At end, Bird still missing in action

May 11, 1992|By Frank Dell'Apa | Frank Dell'Apa,Boston Globe

BOSTON -- Larry Bird returned to action yesterday, shooting from the hip but missing when it counted.

Bird boldly tossed up the Boston Celtics' last legitimate field-goal attempt during their 114-112 overtime loss to Cleveland at Boston Garden. The shot was unsuccessful, as well as being an aesthetic disaster, a sort of two-hand driving banker borrowed from the Terry Dischinger repertoire.

The miss was symbolic of Bird's appearance. He had been absent for more than a month, and the Celtics had been faring quite well without him. He entered this game with the Celtics leading 33-32 with 9:27 left in the first half. After six minutes, the Celtics trailed 48-43.

The Celtics had difficulty recovering from that deficit and eventually fell behind by as many as 14 points in the second half.

Bird's main contributions were intangible: a couple of clinical pick-and-roll passes and some effective defense. But there appeared also to be a huge downside -- an emotional letdown because of the Celtics' habitual over-reliance on Bird.

Yet Bird thought that the Celtics should have won the contest in regulation time, except for a non-call by official Lee Jones just before the final buzzer. Bird said Reggie Lewis' air ball had been caused by a Craig Ehlo foul.

"Reggie got fouled," Bird said. "The officials don't have the guts to call it. Things like that happen in that situation, and it is tough for them to call it though it's the right call."

Indeed, there appears to be an inconsistency since the official scoring summary does not credit Ehlo with a blocked shot. Lewis did miss 15 shots, including free throws, during a 42-point game, but on this day, Lewis would not send up an air ball unless he had been virtually mugged or the victim of a block.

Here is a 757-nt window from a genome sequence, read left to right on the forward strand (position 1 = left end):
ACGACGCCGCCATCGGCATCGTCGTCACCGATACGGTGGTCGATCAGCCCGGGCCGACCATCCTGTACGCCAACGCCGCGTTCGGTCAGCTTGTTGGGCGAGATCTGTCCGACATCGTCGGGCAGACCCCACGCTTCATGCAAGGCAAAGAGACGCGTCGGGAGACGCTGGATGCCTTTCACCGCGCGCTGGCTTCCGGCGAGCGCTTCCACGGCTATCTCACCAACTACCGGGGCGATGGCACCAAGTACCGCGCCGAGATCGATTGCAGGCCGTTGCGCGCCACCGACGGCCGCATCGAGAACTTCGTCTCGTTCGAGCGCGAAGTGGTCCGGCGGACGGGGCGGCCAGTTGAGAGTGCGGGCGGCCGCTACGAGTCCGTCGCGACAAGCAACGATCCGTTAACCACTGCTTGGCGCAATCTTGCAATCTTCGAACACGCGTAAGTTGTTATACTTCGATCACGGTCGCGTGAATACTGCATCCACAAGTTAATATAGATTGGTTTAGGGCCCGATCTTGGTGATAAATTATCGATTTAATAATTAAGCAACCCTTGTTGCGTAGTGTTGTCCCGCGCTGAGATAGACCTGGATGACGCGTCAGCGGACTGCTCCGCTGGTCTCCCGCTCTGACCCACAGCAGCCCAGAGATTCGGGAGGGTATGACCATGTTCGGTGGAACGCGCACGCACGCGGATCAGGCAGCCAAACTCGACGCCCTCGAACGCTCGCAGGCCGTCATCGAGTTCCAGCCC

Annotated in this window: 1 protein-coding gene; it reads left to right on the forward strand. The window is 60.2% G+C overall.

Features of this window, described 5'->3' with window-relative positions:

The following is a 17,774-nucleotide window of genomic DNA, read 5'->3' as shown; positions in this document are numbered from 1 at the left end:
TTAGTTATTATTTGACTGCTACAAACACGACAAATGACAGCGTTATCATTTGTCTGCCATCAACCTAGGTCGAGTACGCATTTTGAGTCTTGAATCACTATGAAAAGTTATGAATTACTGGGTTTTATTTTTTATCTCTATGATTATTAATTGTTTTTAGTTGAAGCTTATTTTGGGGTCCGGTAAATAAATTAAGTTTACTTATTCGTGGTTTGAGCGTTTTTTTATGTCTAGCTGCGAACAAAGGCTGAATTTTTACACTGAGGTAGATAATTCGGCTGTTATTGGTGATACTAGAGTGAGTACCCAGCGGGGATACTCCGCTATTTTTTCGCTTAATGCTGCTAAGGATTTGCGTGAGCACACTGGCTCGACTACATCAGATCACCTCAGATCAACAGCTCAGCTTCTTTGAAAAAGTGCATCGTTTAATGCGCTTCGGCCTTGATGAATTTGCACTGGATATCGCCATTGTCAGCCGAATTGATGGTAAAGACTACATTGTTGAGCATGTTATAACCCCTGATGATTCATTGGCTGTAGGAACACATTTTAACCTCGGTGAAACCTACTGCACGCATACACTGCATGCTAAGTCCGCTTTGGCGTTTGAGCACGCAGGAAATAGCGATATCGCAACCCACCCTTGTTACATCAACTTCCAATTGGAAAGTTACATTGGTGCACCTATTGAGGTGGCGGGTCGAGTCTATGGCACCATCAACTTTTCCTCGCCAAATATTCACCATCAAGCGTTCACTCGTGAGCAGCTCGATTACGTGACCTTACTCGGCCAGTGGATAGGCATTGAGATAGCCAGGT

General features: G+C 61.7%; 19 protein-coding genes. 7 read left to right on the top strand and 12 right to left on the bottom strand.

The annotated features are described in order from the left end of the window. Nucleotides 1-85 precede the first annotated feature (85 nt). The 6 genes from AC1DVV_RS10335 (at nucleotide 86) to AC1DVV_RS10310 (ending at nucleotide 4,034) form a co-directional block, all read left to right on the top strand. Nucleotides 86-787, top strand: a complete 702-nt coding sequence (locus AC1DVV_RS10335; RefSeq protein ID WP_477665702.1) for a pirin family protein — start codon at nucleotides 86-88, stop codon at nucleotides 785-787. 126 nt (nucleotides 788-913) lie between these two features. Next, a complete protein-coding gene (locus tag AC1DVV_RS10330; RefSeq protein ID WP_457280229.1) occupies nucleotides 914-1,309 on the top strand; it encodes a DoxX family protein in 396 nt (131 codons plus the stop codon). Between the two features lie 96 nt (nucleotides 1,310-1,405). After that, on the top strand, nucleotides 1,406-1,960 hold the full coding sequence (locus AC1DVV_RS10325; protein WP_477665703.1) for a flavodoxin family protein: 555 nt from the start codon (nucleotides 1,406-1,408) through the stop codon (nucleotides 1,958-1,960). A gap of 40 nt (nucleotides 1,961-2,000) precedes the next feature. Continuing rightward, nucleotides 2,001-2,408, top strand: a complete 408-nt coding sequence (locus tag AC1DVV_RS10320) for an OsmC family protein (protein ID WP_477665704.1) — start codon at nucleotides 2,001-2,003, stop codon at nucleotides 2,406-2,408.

However, the NBA's unwritten code discourages officials from "deciding ballgames" in such situations. Had Jones not swallowed his whistle, he would likely have been figuratively, if not literally, swallowed whole by Cavaliers coach Lenny Wilkens.

"I felt pretty good out there," Bird said. "I didn't get fatigued; there were a lot of timeouts."

"It was a challenge for us, and we didn't meet the challenge," Bird said. "They kept us off-balance. I felt good; I have no complaints. I came ready to do what they asked me to do."

And that is precisely the conundrum. Bird is the team's highest-paid and generally most reliable competitor. His devotion to performance is unassailable, a nearly masochistic desire to appear invulnerable. Yet, he must inevitably surrender to mortality and allow his teammates to determine their own destiny.

"I thought Larry played hard, and he helped us in some areas," coach Chris Ford said. "I'm sure he will be ready next game."

Ford's unintended implication is that Bird was not fully prepared for this game. But should Bird have been expected to be prepared after not having competed since April 3? And how is Ford ever to know if Bird will be effective?

"That's my job," Ford said. "That's what I get paid for."

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